Nearly half the population of Sierra Leone is under the age of 18 years and the impact of the Ebola crisis on their lives now and on their future opportunities has been far-reaching: no school; loss of family members and friends to the virus; and changing roles and responsibilities in the home and the community.
While the priority now remains meeting the goal of zero cases, the Government of Sierra Leone (GoSL) is also developing a comprehensive strategy aimed at supporting communities to recover from this crisis, to put the country back on track to meet development targets. The Ebola Recovery Strategy – currently being finalised by the GoSL – represents a potentially transformative framework to support the immediate recovery of children from the crisis and to ensure their place in the future development of Sierra Leone.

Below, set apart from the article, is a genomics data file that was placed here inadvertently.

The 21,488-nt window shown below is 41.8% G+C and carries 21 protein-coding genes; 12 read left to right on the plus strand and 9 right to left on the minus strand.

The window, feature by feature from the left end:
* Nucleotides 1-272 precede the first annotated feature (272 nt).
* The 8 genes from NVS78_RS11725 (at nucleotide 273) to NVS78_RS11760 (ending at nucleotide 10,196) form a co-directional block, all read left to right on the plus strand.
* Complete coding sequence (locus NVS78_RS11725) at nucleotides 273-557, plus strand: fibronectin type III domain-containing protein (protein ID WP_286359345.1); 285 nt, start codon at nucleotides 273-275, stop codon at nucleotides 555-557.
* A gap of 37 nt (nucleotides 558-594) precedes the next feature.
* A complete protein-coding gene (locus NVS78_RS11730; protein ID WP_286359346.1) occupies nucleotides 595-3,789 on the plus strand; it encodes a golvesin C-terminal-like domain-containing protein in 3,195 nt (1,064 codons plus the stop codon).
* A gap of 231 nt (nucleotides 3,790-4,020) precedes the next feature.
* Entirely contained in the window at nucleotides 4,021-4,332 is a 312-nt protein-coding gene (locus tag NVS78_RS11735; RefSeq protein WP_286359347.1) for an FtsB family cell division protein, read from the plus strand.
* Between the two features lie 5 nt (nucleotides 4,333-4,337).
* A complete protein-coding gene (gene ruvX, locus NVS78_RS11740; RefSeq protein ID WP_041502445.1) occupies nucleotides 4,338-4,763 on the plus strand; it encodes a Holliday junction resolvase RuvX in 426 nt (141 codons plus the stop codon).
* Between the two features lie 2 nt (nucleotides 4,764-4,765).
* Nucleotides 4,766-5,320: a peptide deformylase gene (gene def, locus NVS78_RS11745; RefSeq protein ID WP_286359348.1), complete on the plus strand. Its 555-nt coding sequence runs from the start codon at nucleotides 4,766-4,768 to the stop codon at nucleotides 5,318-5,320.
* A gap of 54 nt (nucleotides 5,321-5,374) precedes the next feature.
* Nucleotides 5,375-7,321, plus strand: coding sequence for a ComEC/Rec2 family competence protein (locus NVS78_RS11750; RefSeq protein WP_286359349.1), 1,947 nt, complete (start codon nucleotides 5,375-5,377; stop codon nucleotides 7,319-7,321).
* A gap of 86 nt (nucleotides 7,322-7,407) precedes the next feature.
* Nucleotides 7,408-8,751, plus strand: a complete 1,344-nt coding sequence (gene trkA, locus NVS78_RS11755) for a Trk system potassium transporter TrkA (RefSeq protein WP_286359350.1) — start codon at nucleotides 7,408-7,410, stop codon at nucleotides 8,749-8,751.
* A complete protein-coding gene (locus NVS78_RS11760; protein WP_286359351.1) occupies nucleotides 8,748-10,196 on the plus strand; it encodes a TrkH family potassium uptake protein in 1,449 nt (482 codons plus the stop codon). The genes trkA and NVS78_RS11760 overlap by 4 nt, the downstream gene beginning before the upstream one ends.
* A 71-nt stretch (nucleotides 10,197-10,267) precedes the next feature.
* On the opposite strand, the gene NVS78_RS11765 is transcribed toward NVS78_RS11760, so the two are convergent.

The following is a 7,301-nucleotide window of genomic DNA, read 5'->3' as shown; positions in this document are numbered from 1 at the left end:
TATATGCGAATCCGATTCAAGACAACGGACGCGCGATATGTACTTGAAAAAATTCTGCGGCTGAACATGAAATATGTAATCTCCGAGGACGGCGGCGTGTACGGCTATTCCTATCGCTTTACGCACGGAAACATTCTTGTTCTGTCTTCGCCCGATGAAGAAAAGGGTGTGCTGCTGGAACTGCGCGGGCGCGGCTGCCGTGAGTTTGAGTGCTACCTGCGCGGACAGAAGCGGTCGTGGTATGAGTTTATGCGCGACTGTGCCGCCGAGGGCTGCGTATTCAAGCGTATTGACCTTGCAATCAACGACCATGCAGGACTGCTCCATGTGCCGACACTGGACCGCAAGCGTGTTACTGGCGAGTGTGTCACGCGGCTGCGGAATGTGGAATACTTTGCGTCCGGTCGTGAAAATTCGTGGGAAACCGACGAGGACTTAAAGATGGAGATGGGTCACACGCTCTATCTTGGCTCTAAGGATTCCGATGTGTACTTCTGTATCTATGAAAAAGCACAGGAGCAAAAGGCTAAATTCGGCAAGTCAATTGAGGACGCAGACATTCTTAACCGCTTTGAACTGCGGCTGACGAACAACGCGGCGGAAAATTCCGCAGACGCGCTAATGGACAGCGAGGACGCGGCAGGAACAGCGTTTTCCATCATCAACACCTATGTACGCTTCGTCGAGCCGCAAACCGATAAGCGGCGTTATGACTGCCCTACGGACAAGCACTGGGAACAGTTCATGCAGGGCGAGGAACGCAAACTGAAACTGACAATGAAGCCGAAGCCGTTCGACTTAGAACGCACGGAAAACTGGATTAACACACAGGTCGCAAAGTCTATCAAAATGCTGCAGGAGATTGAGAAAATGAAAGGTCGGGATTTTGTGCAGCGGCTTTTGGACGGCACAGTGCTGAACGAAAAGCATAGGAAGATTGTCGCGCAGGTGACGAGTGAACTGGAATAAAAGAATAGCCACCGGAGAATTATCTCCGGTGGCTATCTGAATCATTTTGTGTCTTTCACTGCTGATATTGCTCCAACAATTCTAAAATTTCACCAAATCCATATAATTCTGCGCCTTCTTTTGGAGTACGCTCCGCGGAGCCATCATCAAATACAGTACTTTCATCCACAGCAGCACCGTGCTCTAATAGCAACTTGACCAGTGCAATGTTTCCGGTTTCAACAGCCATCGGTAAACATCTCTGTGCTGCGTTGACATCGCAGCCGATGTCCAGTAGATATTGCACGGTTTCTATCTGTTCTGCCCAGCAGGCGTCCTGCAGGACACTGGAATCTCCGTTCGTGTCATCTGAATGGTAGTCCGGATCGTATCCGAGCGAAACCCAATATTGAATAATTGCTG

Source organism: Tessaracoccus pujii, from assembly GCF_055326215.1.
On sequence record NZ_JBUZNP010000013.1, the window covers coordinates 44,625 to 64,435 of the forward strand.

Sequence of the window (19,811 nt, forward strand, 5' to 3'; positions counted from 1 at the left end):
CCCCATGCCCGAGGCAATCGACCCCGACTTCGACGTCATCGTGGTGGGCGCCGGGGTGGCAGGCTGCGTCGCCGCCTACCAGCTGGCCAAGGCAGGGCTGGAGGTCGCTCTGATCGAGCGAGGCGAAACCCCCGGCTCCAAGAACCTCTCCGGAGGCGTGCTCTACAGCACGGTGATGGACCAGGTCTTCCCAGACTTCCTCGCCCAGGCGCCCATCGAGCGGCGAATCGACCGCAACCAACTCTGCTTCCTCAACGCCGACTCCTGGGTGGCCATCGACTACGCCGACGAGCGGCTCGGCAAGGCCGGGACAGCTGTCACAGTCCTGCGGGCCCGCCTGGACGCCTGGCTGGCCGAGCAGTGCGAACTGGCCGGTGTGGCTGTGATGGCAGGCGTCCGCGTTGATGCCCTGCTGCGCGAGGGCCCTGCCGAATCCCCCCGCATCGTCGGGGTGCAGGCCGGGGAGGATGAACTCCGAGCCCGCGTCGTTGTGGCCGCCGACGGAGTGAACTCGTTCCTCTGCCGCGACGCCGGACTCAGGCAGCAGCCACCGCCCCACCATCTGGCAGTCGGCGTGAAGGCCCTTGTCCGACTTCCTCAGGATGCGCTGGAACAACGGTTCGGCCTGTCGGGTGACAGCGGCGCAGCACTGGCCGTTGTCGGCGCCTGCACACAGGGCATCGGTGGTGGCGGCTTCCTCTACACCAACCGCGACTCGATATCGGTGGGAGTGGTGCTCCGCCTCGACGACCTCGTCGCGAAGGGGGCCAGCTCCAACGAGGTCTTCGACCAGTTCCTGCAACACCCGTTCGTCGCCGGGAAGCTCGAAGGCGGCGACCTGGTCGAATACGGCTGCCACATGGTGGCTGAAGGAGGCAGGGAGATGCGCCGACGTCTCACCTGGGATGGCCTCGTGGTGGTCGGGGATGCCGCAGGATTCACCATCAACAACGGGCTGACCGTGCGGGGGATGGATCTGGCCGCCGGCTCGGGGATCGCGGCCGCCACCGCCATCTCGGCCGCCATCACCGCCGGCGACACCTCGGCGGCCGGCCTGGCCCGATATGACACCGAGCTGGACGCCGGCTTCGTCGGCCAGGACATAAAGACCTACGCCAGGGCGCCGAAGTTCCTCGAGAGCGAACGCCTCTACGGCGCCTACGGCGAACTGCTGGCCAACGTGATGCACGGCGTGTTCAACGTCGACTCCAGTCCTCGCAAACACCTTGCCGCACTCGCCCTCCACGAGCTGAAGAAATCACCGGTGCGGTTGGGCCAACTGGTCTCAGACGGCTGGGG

To date, there has not been a formal process for children to outline their own priorities for recovery to decision-makers. In mid-March 2015, child-centred agencies conducted a Children’s Ebola Recovery Assessment (CERA) in nine districts across Sierra Leone to create a mechanism for more than 1,100 boys and girls, to discuss issues of concern; assess the impact of the crisis on their roles, responsibilities and future opportunities; and to formulate their recommendations for recovery.
Lancet Global Health Volume 6, ISSUE 2, Pe146-e147, February 01, 2018
The community based programme aims to address the psychosocial needs of children and youth through helping to rebuild peaceful child- and youth-friendly communities through the use of cultural, creative, recreational, sportive and social activities. Within War Child, the community-based approach is relatively new and Sierra Leone was the first self-implementing War Child Programme Area (WPA) applying this approach.
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